• The machinery used to plough, fertilize, plant, irrigate, harvest, maintain and transport these crops use a lot of fossil fuels, producing greenhouse gasses and kill many creatures like snakes, lizards, rabbits and mice, which are believed to be sentient creatures. Many of the species die a slow and painful death.
  • Making room for the fields in order to grow crops, completely and utterly destroys the habitats of thousands of different species, therefore indirectly killing them. Agriculture is actually the main cause of deforestation at the moment.
  • Vegetarians and vegans have no problem eating grains like wheat and soy, which are basically in every processed food/ vegan friendly food you can think of. These grains are produced from mono-cropping, which completely destroys soil diversity. when you grow the same crop on the same piece of land, it destroys soil diversity.

As you can see it is not so black and white. Just because a person stops eating meat and starts eating plants, it does not mean that animals and the environment are not harmed (or even killed) in order to provide them with their meal. Based on this, one can argue that protein obtained from livestock costs fewer lives per kg than plant protein.

Also, the higher nutritional content of meat means that the amount of space required to grow plant products with the same nutritional content as meat, would require much more agricultural land globally than what we are currently using now. Meat is extremely nutrient dense and its nutrients are more bioavailable to the body than plant foods. This means you get more nutrients with less amount of food consumed.

Also, if we were all to stop eating meat, there would be some serious health issues that may arise as it is an important part of a well balanced, nutrient dense diet along with plant foods.

Moreover, Australia and a lot of the world is now at its limits for the amount of land that can be cleared for cropping in order to feed the growing populations. This is why GMO foods and conventional farming (not organic) is important, as these farming methods allow for a higher yield of produce with less amount of land used, pesticide and water usage. Meanwhile they have been proven time and time again to be safe.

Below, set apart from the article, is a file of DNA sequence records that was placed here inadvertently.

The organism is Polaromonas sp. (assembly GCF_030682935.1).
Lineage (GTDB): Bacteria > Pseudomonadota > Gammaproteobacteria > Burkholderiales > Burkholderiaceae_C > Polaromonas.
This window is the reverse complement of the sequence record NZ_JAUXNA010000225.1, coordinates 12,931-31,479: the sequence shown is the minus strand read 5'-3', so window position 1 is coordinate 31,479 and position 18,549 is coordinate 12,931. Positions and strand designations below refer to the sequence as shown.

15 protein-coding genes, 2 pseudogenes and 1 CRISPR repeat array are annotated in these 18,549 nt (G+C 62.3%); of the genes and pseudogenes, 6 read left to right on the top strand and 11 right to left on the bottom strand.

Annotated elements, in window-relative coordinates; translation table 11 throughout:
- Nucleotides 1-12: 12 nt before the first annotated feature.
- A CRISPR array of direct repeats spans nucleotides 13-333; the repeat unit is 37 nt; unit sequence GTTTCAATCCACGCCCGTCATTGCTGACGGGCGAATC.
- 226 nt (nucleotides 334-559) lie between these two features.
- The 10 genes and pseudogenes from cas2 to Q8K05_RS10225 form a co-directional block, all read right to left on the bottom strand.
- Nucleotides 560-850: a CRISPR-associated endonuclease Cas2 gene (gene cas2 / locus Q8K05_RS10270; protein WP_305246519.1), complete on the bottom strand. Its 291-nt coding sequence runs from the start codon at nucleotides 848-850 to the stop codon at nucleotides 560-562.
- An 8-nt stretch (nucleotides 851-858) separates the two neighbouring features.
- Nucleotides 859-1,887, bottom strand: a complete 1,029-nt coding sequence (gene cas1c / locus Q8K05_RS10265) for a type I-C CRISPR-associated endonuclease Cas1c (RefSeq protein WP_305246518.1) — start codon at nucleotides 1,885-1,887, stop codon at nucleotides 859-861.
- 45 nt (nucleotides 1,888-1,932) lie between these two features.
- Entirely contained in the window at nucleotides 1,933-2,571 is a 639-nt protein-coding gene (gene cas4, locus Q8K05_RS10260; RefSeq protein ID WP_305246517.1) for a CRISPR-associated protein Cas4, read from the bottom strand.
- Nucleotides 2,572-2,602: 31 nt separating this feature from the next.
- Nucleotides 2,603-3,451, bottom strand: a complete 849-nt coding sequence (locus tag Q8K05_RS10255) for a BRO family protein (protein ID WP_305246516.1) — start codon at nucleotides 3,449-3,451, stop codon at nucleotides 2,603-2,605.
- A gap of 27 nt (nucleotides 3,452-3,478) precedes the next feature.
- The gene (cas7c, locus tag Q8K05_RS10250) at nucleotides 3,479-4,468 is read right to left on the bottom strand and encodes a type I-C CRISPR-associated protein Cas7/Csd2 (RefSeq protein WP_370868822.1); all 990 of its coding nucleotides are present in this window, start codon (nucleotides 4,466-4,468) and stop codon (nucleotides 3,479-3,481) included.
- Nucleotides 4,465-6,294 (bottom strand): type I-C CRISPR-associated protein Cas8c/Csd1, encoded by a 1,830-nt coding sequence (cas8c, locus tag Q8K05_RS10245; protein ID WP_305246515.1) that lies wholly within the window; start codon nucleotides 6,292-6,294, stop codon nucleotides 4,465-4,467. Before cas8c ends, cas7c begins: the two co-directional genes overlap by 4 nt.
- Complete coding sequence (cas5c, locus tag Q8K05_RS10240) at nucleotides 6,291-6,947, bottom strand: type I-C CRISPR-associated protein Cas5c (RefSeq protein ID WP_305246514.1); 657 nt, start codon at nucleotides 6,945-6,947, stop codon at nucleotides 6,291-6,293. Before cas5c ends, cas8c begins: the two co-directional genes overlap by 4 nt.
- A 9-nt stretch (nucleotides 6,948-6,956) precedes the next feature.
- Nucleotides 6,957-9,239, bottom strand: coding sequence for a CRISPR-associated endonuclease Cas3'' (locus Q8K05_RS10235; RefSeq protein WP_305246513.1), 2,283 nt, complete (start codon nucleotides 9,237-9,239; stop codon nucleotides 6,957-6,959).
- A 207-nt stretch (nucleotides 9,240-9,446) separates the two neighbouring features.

Lastly, if we were to all stop eating meat today, what would happen to all of the cattle? What would we do with them?

Ok, so agriculture is damaging to our environment. But a lot of agriculture space is used to feed our meat and it could be used for human nutrition and the starving people of the world?

In Australia, 98% of our cattle (sheep and cows) are fed solely on a pasture. With little to no grain feed at all. At any one time, only 2% of our cattle in Australia are fed grains in feedlots. The beef cattle that are fed grain in feed lots, only lasts 60 to 100 days. Grainfed meat comes from animals which are fed grass for most of their lives and then transition to grain-based diets for the remainder of their lives. The number of days during which they are fed a grain-based diet varies. Use of grain finishing depends on market requirements and seasonal conditions and represents, on average, a third of total production. Also, animals are fed a selection of grains not suitable for human consumption, including feed-grade wheat, barley, sorghum and triticale. These grains are also combined with lupins or field peas, by-products of cottonseed or canola, and silage or hay to deliver the necessary protein, carbohydrate, fat and roughage required to ensure nutritional requirements are met.

Based on this it is clear that the majority of our cattle in Australia eat grass, a food that is inedible to us. They also eat grain that is inedible to us. And, very important in this country, while eating grass they drink rainwater.